Abu Khaled: What decision? We now are a minority. What happened to the country will also happen to us.

Abu Umar: What is this, Sunnis, Shiites and Turks? Iraq is for all of us and we all must take a stand.

Abu Khaled: Brother, who does not love his country?

Abu Umar: Let us give the elections a chance. Let us vote for the sake of Iraq, for the sake of our sons Khaled and Umar. If we do not participate the train will pass us.

Soft oud music (the equivalent of Western guitar) plays as the following words appear on-screen: "Your love for Iraq is your vote. The January elections are for all Iraqis... your voice is power."

Probably no television is as supportive of the Iraqi elections as Al Alam, a 24-hour Arab television news channel based in Tehran. Al Alam was established soon after the war in Iraq, and caters primarily to Iraqi Shiites. One Iraqi man tells Al Alam, "We are serving God's will. All Iraqis, Arabs, Kurds, Turkmen, Shiites, Sunnis, Christians, Muslims and other minorities have the duty of voting for someone to represent them in writing the new Iraqi constitution."

The man was referring to the "fatwah," the religious decree issued by the Shiite Grand Ayatollah Ali Sistani, which declared voting a religious duty.

Relations between the United Arab Emirates (UAE) and Iran have been strained due to three contested islands in the Gulf. UAE-based Abu Dhabi Television has been strongly critical of Sistani's fatwa, fearing that Iran would expand its influence in the Gulf. An Abu Dhabi reporter notes that "the Shiites, who boycotted the elections in 1923 under the British occupation and insisted that they be postponed to the next year, were also obeying a religious decree at the time."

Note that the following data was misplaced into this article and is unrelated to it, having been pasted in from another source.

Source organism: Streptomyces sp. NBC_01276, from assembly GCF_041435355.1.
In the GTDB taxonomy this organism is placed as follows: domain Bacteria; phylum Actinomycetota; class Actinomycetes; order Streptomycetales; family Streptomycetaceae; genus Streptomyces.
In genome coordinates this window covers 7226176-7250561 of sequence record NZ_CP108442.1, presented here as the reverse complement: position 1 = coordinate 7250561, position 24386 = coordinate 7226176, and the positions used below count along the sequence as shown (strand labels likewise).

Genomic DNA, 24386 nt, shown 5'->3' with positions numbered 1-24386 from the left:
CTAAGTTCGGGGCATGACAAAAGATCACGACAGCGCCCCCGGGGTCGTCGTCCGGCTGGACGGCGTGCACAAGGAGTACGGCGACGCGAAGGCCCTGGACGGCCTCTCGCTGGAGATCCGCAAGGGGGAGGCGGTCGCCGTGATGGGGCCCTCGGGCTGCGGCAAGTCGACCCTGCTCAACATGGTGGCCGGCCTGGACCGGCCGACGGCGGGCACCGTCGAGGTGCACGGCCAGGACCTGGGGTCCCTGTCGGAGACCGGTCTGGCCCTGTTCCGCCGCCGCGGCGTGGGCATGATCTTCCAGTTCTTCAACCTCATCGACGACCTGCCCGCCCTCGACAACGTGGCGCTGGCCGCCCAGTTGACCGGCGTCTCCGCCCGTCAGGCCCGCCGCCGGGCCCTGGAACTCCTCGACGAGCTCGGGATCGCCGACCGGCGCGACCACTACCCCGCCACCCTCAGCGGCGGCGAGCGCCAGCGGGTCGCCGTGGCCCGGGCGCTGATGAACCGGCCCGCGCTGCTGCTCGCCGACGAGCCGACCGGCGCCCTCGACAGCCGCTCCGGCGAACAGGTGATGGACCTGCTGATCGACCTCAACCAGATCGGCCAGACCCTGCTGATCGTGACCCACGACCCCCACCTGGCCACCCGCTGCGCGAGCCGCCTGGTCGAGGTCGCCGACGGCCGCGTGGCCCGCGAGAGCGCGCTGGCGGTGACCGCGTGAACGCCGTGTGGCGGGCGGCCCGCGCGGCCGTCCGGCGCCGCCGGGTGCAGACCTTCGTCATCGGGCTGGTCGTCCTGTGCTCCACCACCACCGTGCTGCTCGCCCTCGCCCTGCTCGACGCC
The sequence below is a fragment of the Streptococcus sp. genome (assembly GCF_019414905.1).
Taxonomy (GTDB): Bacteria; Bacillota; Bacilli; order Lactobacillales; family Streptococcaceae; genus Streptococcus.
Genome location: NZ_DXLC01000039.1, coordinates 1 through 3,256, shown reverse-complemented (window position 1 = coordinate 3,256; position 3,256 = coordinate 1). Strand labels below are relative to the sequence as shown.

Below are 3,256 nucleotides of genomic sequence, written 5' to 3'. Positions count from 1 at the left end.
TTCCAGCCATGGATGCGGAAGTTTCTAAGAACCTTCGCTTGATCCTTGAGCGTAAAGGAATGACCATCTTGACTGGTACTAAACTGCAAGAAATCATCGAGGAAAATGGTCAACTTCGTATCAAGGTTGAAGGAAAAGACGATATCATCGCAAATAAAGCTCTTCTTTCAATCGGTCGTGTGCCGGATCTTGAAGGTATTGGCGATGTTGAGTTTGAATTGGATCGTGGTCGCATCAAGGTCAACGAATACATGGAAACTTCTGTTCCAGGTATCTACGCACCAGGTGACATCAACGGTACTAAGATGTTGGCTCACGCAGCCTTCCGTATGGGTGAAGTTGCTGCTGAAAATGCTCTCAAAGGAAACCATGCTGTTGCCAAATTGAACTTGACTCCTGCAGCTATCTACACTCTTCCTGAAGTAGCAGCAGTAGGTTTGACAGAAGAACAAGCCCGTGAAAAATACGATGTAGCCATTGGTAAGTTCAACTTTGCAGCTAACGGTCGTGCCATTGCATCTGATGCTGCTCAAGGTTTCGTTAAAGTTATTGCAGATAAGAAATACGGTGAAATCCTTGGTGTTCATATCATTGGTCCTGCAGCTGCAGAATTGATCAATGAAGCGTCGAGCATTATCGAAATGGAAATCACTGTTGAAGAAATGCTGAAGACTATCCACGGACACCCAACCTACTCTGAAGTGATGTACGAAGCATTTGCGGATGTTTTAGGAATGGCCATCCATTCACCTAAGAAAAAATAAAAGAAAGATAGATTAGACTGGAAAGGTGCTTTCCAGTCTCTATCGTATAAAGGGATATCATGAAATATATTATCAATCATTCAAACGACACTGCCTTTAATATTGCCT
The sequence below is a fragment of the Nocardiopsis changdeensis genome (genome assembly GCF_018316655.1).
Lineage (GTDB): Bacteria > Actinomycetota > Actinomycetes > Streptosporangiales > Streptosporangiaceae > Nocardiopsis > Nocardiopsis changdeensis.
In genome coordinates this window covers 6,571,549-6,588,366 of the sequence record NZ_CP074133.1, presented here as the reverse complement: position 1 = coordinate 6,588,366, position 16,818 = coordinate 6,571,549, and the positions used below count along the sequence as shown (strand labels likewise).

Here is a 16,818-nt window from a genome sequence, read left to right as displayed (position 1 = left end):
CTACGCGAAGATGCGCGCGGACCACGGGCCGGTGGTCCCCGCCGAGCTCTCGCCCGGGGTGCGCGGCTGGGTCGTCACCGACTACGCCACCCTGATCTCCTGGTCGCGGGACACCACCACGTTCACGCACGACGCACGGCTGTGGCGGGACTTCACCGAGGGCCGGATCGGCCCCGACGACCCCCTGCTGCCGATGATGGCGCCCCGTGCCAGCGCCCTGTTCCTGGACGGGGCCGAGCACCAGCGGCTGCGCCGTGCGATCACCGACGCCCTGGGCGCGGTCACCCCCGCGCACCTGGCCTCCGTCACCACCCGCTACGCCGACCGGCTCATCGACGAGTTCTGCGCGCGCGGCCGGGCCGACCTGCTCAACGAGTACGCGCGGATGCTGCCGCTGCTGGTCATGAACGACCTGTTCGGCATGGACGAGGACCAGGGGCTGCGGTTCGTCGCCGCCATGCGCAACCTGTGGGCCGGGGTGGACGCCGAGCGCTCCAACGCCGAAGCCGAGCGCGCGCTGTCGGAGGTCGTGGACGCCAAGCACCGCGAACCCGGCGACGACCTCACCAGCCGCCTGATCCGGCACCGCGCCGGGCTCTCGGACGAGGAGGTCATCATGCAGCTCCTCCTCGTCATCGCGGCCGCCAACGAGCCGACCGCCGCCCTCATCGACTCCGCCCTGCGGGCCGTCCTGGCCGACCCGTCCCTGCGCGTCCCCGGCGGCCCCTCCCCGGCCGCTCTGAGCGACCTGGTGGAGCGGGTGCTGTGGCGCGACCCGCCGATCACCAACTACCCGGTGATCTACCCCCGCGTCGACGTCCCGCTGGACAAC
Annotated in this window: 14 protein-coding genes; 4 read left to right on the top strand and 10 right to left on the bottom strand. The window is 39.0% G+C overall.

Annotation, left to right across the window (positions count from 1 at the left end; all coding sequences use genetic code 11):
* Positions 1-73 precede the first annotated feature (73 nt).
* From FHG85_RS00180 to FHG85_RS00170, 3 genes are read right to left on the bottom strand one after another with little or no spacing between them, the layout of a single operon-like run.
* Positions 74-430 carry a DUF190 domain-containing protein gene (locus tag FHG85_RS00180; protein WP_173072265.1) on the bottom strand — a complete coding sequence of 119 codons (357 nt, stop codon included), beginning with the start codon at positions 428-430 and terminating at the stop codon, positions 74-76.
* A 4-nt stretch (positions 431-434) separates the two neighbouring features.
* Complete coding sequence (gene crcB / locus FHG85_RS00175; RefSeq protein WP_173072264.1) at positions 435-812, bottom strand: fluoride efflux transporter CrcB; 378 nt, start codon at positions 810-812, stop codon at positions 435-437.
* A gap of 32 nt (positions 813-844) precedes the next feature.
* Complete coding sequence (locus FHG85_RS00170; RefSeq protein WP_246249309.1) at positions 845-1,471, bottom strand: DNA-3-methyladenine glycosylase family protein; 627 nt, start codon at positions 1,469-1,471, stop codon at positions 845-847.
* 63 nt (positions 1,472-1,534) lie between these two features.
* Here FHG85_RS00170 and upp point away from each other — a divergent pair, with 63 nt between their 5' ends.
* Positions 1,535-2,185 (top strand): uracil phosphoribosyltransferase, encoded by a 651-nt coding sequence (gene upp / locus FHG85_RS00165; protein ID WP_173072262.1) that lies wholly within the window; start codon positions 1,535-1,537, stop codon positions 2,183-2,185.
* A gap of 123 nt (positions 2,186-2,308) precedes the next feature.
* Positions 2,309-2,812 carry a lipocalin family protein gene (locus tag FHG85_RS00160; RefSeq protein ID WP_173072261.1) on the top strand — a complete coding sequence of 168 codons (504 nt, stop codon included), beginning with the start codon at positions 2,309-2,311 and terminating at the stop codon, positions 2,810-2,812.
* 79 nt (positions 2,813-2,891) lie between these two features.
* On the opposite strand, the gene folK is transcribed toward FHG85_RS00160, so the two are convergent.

Asharq Al-Awsat, an international Arab newspaper based in London, finds a different lesson in Britain's earlier occupation of Iraq. The paper pointed out that although the Shiites took up arms against the British occupation and ultimately forced them out, they still find themselves marginalized today because they boycotted the 1923 elections. The paper warns the Sunnis "not to do the same mistake." Asharq Al-Awsat is critical of Iran's power in Iraq, and aims at encouraging the Iraqi Sunnis to vote to ensure they have a voice in the new Iraqi government.